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Oral history interview with Sarah Elbert, 1976

Creator: Elbert, Sarah
Project: Student movements of the 1960s project.
(see all project interviews)
Phys. Desc. :Transcript: 96 pages
Location: Columbia Center for Oral History
Full CLIO record >>

Biographical Note

Sarah Elbert (1937-) was a Marxist historian and professor of history at SUNY Binghamton

Scope and Contents

New York City; education: Cornell University; family life, divorce, Evanston, Illinois; influence of A.S. Neill's book Summerhill; women's changing role in the 1960s; active in Unitarian Church; civil rights: Congress of Racial Equality, CORE, Mississippi Summer; peace movement: Committee for a Sane Nuclear Policy; communal living; return to Ithaca, completion of undergraduate degree, 1965; involvement with SDS, Students for a Democratic Society; Master of Arts in Teaching, Cornell, 1968: focus on Afro-American History; social studies teacher, Dewitt Junior High School: controversy over refusal to salute the flag, the teaching of Richard Wright's Black Boy; anti-Vietnam War organizing: burning of draft cards, Sheep's Head Meadow, 1967, burning of draft files, Catonsville, 1968, marries draft dodger; personal and political relationships; black take-over of the Straight, 1969; influences of Martin Luther King, Mohandas K. Gandhi, Benjamin M. Spock, Dan Berrigan; Catholic presence in Ithaca peace movement; Freedom Seder, 1969; reflections on Cornell contribution to movements of the 1960s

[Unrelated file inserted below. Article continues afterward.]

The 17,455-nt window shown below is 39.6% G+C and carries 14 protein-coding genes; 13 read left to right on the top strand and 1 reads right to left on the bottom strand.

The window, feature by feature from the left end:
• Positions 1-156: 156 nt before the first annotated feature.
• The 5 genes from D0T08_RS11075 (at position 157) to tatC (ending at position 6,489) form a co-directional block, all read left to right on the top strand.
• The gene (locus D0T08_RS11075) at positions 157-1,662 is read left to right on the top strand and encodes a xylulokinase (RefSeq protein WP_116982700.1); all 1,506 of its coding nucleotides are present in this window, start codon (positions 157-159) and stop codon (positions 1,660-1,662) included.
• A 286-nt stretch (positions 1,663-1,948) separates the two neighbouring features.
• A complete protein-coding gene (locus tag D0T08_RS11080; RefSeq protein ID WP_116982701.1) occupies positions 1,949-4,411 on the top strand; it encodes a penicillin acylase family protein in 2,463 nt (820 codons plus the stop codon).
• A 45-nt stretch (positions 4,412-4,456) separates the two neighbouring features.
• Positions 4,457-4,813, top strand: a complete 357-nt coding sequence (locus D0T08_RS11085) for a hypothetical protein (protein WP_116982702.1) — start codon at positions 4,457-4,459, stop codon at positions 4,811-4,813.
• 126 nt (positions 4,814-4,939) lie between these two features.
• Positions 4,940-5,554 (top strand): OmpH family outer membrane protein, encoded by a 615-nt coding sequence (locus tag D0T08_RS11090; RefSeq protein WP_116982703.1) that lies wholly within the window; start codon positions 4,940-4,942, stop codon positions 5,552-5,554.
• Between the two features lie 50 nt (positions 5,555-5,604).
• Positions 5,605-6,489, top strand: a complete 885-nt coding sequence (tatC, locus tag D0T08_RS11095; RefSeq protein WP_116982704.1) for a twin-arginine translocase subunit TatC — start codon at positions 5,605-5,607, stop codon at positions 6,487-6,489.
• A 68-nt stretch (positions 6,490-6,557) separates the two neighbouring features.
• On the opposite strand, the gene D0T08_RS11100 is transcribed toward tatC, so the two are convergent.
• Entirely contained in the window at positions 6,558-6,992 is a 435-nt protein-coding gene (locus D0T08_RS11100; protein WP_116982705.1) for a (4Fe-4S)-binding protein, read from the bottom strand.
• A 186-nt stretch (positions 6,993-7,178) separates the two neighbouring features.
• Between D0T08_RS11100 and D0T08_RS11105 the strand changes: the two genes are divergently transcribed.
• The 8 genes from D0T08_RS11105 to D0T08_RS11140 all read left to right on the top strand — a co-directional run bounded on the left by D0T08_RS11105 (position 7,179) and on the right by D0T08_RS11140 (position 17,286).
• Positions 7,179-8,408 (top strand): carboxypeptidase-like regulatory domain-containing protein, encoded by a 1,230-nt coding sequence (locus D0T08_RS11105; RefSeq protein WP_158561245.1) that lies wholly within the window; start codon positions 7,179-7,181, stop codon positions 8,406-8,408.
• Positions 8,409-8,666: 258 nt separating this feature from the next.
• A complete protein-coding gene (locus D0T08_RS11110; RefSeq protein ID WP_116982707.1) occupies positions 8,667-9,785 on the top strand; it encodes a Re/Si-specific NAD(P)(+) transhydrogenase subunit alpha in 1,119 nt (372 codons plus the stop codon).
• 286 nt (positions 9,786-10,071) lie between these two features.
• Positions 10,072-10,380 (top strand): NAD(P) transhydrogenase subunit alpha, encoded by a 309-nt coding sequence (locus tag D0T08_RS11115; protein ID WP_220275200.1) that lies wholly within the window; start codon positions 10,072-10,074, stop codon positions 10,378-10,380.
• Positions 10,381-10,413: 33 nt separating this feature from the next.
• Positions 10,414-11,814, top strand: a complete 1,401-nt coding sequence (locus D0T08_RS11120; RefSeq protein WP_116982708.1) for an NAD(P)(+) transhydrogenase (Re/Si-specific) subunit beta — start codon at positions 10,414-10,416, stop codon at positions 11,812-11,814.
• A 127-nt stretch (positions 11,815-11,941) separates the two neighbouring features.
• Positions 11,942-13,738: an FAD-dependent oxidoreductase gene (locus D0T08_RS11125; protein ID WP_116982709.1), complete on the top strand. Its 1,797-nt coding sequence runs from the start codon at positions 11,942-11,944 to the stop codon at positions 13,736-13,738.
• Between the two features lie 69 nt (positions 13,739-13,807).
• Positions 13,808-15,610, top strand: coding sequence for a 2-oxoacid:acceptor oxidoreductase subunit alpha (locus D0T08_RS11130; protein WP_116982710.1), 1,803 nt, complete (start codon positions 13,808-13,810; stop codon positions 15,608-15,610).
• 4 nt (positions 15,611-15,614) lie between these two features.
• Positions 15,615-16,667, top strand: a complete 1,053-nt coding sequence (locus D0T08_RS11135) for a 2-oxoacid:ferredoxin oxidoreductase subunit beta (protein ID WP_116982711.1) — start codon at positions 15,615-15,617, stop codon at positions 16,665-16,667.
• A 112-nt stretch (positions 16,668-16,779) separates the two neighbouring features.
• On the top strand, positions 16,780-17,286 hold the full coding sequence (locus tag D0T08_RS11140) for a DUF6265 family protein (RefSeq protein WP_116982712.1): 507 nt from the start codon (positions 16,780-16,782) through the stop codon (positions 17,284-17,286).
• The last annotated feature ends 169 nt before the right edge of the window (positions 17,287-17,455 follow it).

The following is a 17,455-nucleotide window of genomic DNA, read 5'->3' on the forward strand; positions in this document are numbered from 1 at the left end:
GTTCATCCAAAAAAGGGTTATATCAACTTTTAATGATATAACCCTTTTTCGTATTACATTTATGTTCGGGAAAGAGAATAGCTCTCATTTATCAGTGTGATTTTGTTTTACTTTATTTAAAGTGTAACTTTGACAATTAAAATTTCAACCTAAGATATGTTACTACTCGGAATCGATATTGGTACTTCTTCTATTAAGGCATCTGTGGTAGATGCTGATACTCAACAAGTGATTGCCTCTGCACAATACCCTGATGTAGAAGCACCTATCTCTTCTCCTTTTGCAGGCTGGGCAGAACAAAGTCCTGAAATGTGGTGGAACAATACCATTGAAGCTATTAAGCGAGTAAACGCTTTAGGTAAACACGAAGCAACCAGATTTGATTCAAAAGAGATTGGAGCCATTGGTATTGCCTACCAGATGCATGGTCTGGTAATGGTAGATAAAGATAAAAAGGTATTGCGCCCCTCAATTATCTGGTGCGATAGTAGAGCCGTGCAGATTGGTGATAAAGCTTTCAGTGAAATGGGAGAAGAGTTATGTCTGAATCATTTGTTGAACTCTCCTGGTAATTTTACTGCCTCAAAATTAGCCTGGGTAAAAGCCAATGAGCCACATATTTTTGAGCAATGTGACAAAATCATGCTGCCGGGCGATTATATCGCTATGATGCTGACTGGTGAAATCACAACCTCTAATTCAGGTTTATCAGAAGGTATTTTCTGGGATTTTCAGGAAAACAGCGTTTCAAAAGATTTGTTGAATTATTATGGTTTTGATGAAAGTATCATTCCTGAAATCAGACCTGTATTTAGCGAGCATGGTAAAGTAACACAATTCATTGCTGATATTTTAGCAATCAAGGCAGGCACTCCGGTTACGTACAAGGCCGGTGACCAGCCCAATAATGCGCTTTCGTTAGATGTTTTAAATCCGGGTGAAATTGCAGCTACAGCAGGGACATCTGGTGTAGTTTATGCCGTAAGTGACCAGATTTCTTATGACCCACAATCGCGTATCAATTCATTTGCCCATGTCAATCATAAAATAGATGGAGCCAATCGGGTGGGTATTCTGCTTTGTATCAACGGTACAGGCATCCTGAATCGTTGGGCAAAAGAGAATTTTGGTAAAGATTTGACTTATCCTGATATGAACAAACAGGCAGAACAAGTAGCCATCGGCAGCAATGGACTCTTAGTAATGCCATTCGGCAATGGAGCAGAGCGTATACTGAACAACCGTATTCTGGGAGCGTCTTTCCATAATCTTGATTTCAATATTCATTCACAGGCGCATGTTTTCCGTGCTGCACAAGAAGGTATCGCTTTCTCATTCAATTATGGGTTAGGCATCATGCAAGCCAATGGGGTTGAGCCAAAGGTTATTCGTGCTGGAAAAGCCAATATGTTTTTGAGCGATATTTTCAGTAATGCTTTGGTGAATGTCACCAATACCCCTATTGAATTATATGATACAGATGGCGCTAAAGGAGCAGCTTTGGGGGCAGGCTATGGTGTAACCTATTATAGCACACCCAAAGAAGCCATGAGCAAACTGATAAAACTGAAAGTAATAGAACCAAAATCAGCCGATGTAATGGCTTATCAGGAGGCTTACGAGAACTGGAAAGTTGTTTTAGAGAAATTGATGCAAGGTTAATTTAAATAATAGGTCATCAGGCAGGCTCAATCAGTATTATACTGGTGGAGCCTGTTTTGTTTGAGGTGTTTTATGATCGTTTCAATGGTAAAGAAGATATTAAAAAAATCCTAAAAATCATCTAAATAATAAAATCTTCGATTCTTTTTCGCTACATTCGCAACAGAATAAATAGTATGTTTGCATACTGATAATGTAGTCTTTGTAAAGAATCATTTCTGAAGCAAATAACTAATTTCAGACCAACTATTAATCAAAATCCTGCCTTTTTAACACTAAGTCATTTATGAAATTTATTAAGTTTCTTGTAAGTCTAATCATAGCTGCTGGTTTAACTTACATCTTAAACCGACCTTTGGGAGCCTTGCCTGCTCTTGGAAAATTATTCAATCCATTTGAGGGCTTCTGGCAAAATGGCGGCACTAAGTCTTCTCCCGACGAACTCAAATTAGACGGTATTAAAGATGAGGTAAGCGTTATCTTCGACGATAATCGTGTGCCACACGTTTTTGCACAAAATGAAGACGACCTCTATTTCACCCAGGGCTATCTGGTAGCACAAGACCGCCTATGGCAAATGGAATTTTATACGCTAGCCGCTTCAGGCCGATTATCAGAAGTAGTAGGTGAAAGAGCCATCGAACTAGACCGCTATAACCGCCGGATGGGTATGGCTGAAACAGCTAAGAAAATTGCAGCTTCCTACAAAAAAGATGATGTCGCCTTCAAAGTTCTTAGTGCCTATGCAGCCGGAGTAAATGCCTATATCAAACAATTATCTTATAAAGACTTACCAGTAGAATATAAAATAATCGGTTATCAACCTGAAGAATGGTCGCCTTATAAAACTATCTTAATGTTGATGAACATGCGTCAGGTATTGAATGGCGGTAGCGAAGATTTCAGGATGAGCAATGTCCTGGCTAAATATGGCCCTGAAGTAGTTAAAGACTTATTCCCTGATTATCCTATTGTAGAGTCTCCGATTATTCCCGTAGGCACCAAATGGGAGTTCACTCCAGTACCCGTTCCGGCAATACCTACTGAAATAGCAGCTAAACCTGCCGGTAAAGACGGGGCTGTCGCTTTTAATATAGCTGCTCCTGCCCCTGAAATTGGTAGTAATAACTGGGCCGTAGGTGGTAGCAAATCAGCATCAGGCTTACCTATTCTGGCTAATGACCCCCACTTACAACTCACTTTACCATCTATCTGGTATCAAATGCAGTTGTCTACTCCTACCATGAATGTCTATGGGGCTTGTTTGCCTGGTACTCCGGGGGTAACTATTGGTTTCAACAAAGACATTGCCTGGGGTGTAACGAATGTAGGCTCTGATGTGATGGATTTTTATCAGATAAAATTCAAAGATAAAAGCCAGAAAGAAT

Access Conditions

Copyright by the Trustees of Columbia University in the City of New York, 2019

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